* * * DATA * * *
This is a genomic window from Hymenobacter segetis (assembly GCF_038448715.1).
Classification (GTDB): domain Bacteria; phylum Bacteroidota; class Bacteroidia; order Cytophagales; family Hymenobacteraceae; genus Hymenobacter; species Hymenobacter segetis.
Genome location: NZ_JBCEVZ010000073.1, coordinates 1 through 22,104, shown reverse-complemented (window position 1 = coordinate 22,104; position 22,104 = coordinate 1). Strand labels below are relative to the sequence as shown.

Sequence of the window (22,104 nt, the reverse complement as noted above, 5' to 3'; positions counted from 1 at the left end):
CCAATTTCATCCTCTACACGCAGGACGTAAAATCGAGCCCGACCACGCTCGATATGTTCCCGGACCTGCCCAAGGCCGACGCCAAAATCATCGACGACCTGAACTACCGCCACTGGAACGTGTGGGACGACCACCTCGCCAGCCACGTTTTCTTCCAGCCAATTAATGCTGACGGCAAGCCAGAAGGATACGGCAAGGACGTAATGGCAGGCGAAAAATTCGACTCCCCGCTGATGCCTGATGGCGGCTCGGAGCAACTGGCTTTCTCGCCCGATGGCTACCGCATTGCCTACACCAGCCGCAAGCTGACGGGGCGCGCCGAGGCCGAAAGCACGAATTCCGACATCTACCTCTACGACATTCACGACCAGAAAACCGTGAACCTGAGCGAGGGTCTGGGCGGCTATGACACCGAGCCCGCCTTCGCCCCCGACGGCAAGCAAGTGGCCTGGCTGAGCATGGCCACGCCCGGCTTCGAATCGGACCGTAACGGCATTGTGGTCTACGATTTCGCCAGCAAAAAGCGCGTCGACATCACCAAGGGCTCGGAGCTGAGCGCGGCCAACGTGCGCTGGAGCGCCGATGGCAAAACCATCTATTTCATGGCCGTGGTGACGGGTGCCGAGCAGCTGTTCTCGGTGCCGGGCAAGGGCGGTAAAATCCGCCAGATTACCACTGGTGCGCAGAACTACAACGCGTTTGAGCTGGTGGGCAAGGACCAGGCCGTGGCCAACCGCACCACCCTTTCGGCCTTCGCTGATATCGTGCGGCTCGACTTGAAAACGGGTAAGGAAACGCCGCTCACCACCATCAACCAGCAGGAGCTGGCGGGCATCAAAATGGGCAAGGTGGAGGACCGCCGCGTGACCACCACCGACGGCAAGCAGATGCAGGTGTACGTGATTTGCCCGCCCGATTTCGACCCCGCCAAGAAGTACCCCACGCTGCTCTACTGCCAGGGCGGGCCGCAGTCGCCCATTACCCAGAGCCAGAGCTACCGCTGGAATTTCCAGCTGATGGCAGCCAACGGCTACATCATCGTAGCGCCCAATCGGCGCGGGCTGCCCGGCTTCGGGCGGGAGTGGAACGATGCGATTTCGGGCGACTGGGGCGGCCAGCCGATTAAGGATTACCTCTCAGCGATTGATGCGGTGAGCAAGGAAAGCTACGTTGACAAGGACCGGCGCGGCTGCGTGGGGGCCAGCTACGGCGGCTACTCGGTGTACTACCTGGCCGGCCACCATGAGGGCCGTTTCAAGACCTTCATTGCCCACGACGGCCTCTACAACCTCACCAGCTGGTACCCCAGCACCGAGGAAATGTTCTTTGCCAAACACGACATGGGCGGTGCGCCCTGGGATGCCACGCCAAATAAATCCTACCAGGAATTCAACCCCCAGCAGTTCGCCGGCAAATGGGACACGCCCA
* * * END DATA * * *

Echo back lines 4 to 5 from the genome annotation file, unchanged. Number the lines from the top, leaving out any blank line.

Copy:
Sequence of the window (22,104 nt, the reverse complement as noted above, 5' to 3'; positions counted from 1 at the left end):
CCAATTTCATCCTCTACACGCAGGACGTAAAATCGAGCCCGACCACGCTCGATATGTTCCCGGACCTGCCCAAGGCCGACGCCAAAATCATCGACGACCTGAACTACCGCCACTGGAACGTGTGGGACGACCACCTCGCCAGCCACGTTTTCTTCCAGCCAATTAATGCTGACGGCAAGCCAGAAGGATACGGCAAGGACGTAATGGCAGGCGAAAAATTCGACTCCCCGCTGATGCCTGATGGCGGCTCGGAGCAACTGGCTTTCTCGCCCGATGGCTACCGCATTGCCTACACCAGCCGCAAGCTGACGGGGCGCGCCGAGGCCGAAAGCACGAATTCCGACATCTACCTCTACGACATTCACGACCAGAAAACCGTGAACCTGAGCGAGGGTCTGGGCGGCTATGACACCGAGCCCGCCTTCGCCCCCGACGGCAAGCAAGTGGCCTGGCTGAGCATGGCCACGCCCGGCTTCGAATCGGACCGTAACGGCATTGTGGTCTACGATTTCGCCAGCAAAAAGCGCGTCGACATCACCAAGGGCTCGGAGCTGAGCGCGGCCAACGTGCGCTGGAGCGCCGATGGCAAAACCATCTATTTCATGGCCGTGGTGACGGGTGCCGAGCAGCTGTTCTCGGTGCCGGGCAAGGGCGGTAAAATCCGCCAGATTACCACTGGTGCGCAGAACTACAACGCGTTTGAGCTGGTGGGCAAGGACCAGGCCGTGGCCAACCGCACCACCCTTTCGGCCTTCGCTGATATCGTGCGGCTCGACTTGAAAACGGGTAAGGAAACGCCGCTCACCACCATCAACCAGCAGGAGCTGGCGGGCATCAAAATGGGCAAGGTGGAGGACCGCCGCGTGACCACCACCGACGGCAAGCAGATGCAGGTGTACGTGATTTGCCCGCCCGATTTCGACCCCGCCAAGAAGTACCCCACGCTGCTCTACTGCCAGGGCGGGCCGCAGTCGCCCATTACCCAGAGCCAGAGCTACCGCTGGAATTTCCAGCTGATGGCAGCCAACGGCTACATCATCGTAGCGCCCAATCGGCGCGGGCTGCCCGGCTTCGGGCGGGAGTGGAACGATGCGATTTCGGGCGACTGGGGCGGCCAGCCGATTAAGGATTACCTCTCAGCGATTGATGCGGTGAGCAAGGAAAGCTACGTTGACAAGGACCGGCGCGGCTGCGTGGGGGCCAGCTACGGCGGCTACTCGGTGTACTACCTGGCCGGCCACCATGAGGGCCGTTTCAAGACCTTCATTGCCCACGACGGCCTCTACAACCTCACCAGCTGGTACCCCAGCACCGAGGAAATGTTCTTTGCCAAACACGACATGGGCGGTGCGCCCTGGGATGCCACGCCAAATAAATCCTACCAGGAATTCAACCCCCAGCAGTTCGCCGGCAAATGGGACACGCCCA